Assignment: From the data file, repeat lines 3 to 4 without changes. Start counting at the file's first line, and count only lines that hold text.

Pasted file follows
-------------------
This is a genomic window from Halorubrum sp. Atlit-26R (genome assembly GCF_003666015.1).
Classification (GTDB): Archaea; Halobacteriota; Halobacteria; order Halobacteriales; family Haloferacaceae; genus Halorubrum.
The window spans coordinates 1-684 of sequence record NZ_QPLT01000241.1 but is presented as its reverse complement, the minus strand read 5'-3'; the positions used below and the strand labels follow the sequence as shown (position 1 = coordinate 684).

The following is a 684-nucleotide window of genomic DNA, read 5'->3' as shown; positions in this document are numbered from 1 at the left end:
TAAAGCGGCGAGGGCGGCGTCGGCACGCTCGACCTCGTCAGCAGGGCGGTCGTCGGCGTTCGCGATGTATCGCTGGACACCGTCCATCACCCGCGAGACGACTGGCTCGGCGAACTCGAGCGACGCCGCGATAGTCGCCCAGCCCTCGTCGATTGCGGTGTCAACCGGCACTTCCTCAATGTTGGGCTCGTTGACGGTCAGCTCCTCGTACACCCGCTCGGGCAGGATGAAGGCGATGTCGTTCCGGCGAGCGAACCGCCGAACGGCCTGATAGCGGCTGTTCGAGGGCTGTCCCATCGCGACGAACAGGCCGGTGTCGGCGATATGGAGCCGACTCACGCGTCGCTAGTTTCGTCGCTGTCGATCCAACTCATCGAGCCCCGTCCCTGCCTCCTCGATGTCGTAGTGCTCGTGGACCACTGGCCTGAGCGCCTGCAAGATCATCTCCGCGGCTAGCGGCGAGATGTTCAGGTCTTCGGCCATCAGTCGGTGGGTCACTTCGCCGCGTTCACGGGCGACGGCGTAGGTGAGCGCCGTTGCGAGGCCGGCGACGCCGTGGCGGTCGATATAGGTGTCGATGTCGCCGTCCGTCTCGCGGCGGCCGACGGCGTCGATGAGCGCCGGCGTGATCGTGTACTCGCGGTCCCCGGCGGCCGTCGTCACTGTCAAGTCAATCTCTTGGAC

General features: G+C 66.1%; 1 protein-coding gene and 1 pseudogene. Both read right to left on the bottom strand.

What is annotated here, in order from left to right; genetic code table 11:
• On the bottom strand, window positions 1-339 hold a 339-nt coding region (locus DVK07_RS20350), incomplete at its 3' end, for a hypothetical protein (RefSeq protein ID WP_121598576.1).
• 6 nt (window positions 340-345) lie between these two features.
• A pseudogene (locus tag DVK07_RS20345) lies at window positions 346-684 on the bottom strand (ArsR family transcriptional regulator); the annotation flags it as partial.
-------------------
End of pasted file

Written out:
The window spans coordinates 1-684 of sequence record NZ_QPLT01000241.1 but is presented as its reverse complement, the minus strand read 5'-3'; the positions used below and the strand labels follow the sequence as shown (position 1 = coordinate 684).

The following is a 684-nucleotide window of genomic DNA, read 5'->3' as shown; positions in this document are numbered from 1 at the left end: